Tardive dyskinesia (TD) is a potentially irreversible and disfiguring disorder characterized by involuntary movements of the face, tongue, or extremities.
San Diego, CA (PRWEB) July 30, 2012
The media spotlight is often a double-edged sword. No one knows this better than Marilyn Abicht. And yet, gossip and rumor-mongering aside, the real story here is being overlooked according to Sean Burke of AttorneyOne.
According to court documents, on May 29th, 2012, a Minnesota woman, Marilyn Abicht, filed a lawsuit in Minnesota District Court (case no. 0:2012cv01278) alleging that Reglan (metoclopramide) caused her tardive dyskinesia. Reglan (metoclopramide) is a drug used to help with the digestive process and reduce the symptoms of acid reflux and heartburn. It has been in the market since 1996. Plaintiff claims she began taking Reglan in 1998 to treat her pancreatitis and esophageal reflux. From 2002 to 2008, she took a generic version of the drug by Pliva, Inc. and shortly after September 2008 she was diagnosed with tardive dyskinesia.
In 2009, the US FDA issued a black box warning that treatment with metoclopramide (Reglan) can cause tardive dyskinesia, a serious movement disorder that is often irreversible. Tardive dyskinesia (TD) is a potentially irreversible and disfiguring disorder characterized by involuntary movements of the face, tongue, or extremities.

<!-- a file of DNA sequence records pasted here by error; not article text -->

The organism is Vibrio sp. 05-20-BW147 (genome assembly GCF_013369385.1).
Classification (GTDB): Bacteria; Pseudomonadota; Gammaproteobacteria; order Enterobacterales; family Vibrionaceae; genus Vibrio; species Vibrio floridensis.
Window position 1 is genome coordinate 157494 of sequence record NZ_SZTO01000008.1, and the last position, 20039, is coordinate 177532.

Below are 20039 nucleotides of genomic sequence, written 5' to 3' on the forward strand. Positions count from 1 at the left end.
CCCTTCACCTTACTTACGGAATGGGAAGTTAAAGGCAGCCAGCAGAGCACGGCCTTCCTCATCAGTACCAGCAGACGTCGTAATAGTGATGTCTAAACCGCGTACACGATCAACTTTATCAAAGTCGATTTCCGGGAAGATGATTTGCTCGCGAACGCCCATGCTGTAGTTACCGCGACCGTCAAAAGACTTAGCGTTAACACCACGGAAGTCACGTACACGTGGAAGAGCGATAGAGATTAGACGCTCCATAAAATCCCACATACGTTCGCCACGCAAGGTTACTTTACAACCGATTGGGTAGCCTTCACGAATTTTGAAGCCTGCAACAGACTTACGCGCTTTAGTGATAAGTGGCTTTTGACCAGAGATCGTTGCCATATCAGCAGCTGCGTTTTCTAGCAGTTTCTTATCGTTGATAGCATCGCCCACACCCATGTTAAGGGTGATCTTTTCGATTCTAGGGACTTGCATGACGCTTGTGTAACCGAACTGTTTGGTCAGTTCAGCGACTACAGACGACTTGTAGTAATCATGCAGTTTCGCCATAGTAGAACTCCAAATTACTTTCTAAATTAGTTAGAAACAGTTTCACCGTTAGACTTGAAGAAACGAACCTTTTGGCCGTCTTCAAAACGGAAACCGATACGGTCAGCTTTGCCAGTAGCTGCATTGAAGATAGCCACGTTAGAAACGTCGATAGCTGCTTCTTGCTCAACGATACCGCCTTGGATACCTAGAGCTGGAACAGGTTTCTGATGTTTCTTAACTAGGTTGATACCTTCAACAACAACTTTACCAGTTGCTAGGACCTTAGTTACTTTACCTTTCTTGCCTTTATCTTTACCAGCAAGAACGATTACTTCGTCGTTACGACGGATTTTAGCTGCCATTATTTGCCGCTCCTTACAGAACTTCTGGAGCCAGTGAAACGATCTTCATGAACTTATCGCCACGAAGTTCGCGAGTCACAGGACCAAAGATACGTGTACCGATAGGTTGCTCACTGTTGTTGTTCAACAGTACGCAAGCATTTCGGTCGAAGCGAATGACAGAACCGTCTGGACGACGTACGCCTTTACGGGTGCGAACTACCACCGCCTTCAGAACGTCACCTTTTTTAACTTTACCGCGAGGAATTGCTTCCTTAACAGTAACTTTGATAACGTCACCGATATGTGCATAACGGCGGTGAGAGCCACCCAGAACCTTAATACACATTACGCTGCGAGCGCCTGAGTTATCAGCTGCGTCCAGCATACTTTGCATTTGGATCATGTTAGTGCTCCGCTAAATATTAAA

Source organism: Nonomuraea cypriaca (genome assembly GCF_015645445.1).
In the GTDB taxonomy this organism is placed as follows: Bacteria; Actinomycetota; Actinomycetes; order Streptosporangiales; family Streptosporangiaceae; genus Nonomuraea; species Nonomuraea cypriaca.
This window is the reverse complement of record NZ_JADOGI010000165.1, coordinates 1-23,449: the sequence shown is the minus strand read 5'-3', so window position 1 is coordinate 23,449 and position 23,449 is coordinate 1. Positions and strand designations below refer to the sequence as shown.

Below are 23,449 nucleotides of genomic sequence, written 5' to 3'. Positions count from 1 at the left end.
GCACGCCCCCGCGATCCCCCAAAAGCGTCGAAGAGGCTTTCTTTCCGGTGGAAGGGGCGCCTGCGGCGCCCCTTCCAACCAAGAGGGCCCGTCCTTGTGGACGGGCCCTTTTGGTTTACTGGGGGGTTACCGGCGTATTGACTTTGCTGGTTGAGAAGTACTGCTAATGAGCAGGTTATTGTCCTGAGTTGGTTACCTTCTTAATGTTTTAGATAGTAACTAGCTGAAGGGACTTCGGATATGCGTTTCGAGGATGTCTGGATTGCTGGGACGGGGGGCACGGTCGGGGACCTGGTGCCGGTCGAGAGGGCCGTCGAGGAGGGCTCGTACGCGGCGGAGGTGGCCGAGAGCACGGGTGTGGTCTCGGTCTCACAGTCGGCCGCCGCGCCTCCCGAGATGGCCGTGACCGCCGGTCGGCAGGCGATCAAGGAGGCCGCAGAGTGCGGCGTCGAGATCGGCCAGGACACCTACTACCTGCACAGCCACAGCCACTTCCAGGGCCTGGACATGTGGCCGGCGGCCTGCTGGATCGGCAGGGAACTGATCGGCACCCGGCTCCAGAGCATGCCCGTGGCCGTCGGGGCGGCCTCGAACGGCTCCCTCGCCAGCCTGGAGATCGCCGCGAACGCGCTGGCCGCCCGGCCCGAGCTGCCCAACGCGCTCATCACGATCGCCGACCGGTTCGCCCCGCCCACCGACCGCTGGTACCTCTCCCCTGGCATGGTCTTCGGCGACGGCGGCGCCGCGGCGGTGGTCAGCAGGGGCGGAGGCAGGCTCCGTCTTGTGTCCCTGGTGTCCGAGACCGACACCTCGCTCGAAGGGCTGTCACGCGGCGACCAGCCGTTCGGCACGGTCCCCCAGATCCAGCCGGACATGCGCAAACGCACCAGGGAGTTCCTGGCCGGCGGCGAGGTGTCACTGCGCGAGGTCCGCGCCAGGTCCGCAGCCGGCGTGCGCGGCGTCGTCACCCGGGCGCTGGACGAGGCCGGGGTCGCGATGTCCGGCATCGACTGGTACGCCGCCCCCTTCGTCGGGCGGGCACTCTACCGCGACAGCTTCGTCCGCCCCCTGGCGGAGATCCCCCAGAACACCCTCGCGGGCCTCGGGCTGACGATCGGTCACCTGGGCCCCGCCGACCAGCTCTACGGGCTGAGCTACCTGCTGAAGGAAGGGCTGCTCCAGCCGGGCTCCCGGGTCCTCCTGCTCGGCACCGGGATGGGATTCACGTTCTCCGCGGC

AttorneyOne.com, a recognized authority on law, can provide helpful advice and simple solutions including how to get in contact with legal counsel so that, in case of severe adverse events from Reglan, someone can easily and inexpensively deal with it. As Mr. Burke, director of Media Relations for AttorneyOne.com, added, “What all this information really illustrates is that alleged threat from Reglan remains. For that reason, our focus should squarely fall on getting the word out and assisting people in finding the right legal assistance.”
As the FDA reported in November 2010, the risk of developing tardive dyskinesia increases with the duration of treatment and the total cumulative dose. Treatment with metoclopramide for longer than the recommended 12 weeks should be avoided in all but rare cases where therapeutic benefit is thought to outweigh the risk of developing TD.
AttorneyOne.com has further information on Reglan lawsuits including how to get in contact with legal counsel.
Headquartered in San Diego, CA Attorney One was founded in 2004 and is not a law firm. They offer a nationwide legal service which helps consumers find the best representation for their legal needs. You can learn more about Attorney One at our website http://www.attorneyone.com. You can also find us on Facebook at http://www.facebook.com/AttorneyOne. Checkout earlier news from us at http://www.prweb.com/releases/2012/7/prweb9701133.htm.